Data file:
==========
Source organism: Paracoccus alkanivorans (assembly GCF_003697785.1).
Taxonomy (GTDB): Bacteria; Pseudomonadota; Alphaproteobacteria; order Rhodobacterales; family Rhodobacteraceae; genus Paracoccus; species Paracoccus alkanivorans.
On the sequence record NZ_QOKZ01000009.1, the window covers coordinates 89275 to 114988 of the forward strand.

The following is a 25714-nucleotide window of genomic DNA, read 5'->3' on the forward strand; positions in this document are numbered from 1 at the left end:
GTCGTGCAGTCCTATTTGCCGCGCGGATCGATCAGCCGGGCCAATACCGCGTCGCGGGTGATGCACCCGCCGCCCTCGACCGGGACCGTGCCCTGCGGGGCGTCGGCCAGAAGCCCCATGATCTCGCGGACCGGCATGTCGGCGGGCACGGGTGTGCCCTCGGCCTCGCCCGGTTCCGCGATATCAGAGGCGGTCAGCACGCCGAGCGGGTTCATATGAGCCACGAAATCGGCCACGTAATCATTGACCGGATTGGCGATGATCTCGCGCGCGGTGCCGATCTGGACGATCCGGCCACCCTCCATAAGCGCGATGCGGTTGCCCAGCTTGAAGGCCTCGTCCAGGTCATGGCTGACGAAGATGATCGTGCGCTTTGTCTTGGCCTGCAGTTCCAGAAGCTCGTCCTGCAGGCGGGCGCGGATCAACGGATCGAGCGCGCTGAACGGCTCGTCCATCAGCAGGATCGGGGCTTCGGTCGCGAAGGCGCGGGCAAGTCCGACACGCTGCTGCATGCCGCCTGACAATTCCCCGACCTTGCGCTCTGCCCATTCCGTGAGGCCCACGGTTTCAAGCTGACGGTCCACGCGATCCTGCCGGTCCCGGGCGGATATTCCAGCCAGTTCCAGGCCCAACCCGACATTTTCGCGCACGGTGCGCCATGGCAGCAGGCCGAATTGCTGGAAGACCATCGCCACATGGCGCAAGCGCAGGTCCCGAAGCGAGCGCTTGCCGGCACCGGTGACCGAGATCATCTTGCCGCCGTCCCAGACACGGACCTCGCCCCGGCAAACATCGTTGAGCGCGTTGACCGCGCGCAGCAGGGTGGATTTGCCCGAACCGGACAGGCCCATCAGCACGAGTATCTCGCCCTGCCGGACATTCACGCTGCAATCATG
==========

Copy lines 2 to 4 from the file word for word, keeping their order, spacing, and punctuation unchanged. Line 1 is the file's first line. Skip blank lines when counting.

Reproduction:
Taxonomy (GTDB): Bacteria; Pseudomonadota; Alphaproteobacteria; order Rhodobacterales; family Rhodobacteraceae; genus Paracoccus; species Paracoccus alkanivorans.
On the sequence record NZ_QOKZ01000009.1, the window covers coordinates 89275 to 114988 of the forward strand.

The following is a 25714-nucleotide window of genomic DNA, read 5'->3' on the forward strand; positions in this document are numbered from 1 at the left end: